Two years ago Ashleigh Barty was on her way to victory in the girls’ event, this week she’s proving she belongs in the big league.
The unassuming 17-year-old will contest her second Grand Slam doubles semi-final on Friday with Casey Dellacqua after ousting some higher seeded duos. She also made it to the quarter-finals of the mixed event with fellow Australian John Peers, but they were defeated in the quarter-finals by top seeds Lisa Raymond and Bruno Soares.
Earlier this year Barty made it to her first singles WTA quarter-final in Kuala Lumpur and in January broke into the world’s top 150. And she’s only 17.
Barty first burst onto the scene when she won a wild card into Australian Open in 2012 as a 15-year-old, slashing her way through a draw brimming with more experienced players including her team-mate this week, Dellacqua.
“When we get out there I think we complement each other well, lift each other up and whatever we need to in every situation,” Dellacqua said of Barty.
“We actually haven’t played that much together. I think people think we’ve been playing together for it might seem like ages but this year this is only our fourth tournament together.”
Being good friends off the court has helped their partnership flourish, but another reason behind this success is the maturity that Barty displays on and off the court. The Queenslander is developing a game built on variation, precision and intelligence, while her calmness and ability to cope under pressure are fast becoming her signature, quite impressive for a teenager.
"Ash is a quality person and a delightful young lady," Andre Agassi’s former coach Darren Cahill said. "The fact that she plays exceptional tennis for her age is secondary to the way she's been brought up and type of person she's blossomed into."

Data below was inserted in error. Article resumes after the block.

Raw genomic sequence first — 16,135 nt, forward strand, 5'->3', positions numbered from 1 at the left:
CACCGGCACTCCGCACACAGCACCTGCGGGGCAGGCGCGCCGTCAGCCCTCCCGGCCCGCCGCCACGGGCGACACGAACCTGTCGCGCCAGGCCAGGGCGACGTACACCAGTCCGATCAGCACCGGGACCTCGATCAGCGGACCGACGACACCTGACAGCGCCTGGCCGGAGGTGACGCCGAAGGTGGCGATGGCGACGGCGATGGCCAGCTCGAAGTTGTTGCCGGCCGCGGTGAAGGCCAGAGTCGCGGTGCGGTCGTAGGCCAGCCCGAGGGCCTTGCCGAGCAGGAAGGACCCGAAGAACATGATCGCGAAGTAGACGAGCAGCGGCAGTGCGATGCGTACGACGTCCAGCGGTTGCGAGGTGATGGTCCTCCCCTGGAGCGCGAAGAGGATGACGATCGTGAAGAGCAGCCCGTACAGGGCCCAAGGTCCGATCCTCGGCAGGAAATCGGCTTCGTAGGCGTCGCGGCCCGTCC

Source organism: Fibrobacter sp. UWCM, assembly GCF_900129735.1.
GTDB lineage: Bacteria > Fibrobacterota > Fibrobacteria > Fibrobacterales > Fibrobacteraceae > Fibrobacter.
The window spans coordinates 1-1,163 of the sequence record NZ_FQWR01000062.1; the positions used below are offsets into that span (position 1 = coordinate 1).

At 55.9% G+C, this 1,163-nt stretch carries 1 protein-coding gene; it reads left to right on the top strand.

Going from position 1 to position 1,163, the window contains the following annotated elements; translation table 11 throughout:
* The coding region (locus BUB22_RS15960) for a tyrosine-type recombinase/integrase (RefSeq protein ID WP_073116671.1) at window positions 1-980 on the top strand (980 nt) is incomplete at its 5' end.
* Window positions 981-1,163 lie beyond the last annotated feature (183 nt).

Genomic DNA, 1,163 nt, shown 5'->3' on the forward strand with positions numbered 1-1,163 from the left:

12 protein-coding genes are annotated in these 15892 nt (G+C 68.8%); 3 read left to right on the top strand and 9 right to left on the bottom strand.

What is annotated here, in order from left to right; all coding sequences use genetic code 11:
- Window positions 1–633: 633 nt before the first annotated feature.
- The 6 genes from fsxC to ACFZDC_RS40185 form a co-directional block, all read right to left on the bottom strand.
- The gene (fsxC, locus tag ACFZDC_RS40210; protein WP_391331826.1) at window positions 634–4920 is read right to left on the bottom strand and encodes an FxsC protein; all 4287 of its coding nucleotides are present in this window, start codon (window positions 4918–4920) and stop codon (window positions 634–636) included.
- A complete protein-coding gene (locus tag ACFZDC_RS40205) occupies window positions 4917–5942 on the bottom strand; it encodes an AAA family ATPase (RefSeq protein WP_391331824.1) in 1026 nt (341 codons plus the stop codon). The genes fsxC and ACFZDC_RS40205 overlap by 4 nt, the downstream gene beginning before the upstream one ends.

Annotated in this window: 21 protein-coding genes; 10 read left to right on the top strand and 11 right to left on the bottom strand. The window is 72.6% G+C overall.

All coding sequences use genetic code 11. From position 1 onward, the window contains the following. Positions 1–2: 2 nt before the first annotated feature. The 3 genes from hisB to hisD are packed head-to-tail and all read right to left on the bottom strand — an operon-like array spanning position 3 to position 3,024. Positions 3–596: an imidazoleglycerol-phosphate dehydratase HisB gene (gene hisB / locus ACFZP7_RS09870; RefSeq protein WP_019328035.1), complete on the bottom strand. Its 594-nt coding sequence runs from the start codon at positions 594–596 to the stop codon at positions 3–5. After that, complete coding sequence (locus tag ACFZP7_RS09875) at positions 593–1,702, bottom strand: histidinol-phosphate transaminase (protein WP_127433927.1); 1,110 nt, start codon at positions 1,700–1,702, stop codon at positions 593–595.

Barty has worked with Cahill and Agassi’s former trainer Gil Reyes as part of an Adidas Development Camp, just another component in Barty’s development.
"Success will come to her on the big stage at some point of her career, but at the moment it's about putting those building blocks in the right place and learning from these experiences," said Cahill who is not the only person bullish about Barty’s place among the game’s rising stars.
''When I come to a tournament, I see a few new names like Ashleigh Barty. She has a really, really pretty game. I really enjoy watching her,'' said world No.2 Victoria Azarenka earlier this year.
Barty is part of a group of rising stars that includes world No.64 Donna Vekic, also born in 1996, and No.66 Eugenie Bouchard, also a fellow Wimbledon junior champion. Currently ranked No.169, Barty is on a restricted tournament schedule, which is imposed by the WTA on all players under the age of 18.
“I think there’s pros and cons to both [being restricted or not restricted],” said Barty. “I think I’m in a very unique situation being in top 50 in doubles but it’s just a part of my tennis career so far and I just have to put up with it and plan it specifically.
“What we’ve done is I’ve had good success at the tournaments I’ve played so we just need to make sure I maximise what I can and obviously still have fun while trying to do that and still try to get a good mix of ITF and WTA tournaments and try and get a few singles wins as well and doubles wins.”
Which brings us back to this week where Barty and Dellacqua are the 12th seeds in the ladies’ doubles. So far they have accounted for the second- and fifth-seeded pairs on their way to the semi-finals where seventh seeds Anna-Lena Groenefeld and Kveta Peschke await.
And should Barty and Dellacqua continue to back each other up and play like they have so far this week, then there’s every chance they will still be smiling after Saturday’s doubles final.
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